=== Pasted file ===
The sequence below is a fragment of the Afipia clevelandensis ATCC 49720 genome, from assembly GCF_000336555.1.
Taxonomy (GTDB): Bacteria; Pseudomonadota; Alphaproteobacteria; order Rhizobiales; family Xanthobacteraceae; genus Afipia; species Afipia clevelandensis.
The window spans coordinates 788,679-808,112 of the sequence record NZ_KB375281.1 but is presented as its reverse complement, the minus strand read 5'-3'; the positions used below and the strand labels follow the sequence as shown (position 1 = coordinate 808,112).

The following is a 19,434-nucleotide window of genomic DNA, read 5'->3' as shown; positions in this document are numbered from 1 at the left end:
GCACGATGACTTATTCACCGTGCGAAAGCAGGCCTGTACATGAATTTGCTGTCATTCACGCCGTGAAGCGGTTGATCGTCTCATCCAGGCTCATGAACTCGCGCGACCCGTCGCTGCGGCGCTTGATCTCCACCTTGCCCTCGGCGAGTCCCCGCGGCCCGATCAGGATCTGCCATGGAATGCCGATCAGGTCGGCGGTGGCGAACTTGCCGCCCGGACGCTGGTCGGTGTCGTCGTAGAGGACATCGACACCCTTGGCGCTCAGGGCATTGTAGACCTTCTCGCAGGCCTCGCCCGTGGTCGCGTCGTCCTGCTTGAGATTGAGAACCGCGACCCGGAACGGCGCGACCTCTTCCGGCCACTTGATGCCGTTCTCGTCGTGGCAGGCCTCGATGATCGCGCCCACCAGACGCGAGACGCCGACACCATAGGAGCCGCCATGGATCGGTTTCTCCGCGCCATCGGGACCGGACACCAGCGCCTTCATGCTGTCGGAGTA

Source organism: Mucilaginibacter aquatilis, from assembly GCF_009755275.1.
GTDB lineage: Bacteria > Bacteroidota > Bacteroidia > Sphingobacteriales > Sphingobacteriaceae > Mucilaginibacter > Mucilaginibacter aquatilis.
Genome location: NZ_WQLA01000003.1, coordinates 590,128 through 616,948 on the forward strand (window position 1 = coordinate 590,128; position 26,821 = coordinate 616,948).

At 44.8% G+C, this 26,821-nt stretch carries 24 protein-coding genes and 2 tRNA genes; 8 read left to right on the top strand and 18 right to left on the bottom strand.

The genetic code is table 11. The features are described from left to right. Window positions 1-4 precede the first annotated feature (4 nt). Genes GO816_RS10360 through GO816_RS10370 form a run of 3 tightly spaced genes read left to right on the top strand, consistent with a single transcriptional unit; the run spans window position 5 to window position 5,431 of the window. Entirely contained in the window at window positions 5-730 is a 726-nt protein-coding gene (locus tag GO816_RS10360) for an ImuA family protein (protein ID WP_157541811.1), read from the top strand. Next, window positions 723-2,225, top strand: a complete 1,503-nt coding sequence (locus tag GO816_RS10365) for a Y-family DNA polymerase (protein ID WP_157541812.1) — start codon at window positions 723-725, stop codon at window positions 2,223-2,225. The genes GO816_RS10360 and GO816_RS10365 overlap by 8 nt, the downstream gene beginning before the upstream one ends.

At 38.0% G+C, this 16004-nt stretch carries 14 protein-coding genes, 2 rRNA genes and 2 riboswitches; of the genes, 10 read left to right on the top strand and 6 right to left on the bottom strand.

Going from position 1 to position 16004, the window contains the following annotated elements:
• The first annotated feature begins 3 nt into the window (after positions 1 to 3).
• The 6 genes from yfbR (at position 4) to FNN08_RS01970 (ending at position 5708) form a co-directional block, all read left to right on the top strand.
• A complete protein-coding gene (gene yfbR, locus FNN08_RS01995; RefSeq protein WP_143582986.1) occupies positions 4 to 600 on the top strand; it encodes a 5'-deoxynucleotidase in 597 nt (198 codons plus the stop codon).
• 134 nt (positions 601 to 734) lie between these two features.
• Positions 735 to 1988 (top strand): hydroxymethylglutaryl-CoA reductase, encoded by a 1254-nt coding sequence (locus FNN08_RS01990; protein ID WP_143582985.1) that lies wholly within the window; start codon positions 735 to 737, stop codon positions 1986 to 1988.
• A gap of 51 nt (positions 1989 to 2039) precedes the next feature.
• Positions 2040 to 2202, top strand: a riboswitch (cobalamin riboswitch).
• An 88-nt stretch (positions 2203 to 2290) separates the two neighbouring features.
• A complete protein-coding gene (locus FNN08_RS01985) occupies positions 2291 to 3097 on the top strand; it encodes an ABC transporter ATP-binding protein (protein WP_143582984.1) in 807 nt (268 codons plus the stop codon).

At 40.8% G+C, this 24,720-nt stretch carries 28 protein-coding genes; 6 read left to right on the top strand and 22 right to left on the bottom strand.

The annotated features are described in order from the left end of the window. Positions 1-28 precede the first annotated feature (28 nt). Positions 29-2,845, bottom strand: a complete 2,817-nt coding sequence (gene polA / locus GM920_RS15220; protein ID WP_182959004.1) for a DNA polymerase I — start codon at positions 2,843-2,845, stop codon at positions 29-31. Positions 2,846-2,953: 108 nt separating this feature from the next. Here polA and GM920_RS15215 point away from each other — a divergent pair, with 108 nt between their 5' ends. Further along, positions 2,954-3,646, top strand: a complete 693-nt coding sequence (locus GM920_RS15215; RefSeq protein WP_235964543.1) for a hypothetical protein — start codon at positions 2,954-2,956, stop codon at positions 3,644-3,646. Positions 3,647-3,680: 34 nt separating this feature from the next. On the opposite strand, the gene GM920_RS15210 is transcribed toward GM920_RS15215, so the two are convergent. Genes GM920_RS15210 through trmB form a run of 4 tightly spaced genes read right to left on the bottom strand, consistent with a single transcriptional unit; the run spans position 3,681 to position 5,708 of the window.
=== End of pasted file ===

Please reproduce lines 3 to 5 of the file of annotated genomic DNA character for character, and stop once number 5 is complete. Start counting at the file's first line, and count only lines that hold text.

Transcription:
The window spans coordinates 788,679-808,112 of the sequence record NZ_KB375281.1 but is presented as its reverse complement, the minus strand read 5'-3'; the positions used below and the strand labels follow the sequence as shown (position 1 = coordinate 808,112).

The following is a 19,434-nucleotide window of genomic DNA, read 5'->3' as shown; positions in this document are numbered from 1 at the left end:
GCACGATGACTTATTCACCGTGCGAAAGCAGGCCTGTACATGAATTTGCTGTCATTCACGCCGTGAAGCGGTTGATCGTCTCATCCAGGCTCATGAACTCGCGCGACCCGTCGCTGCGGCGCTTGATCTCCACCTTGCCCTCGGCGAGTCCCCGCGGCCCGATCAGGATCTGCCATGGAATGCCGATCAGGTCGGCGGTGGCGAACTTGCCGCCCGGACGCTGGTCGGTGTCGTCGTAGAGGACATCGACACCCTTGGCGCTCAGGGCATTGTAGACCTTCTCGCAGGCCTCGCCCGTGGTCGCGTCGTCCTGCTTGAGATTGAGAACCGCGACCCGGAACGGCGCGACCTCTTCCGGCCACTTGATGCCGTTCTCGTCGTGGCAGGCCTCGATGATCGCGCCCACCAGACGCGAGACGCCGACACCATAGGAGCCGCCATGGATCGGTTTCTCCGCGCCATCGGGACCGGACACCAGCGCCTTCATGCTGTCGGAGTA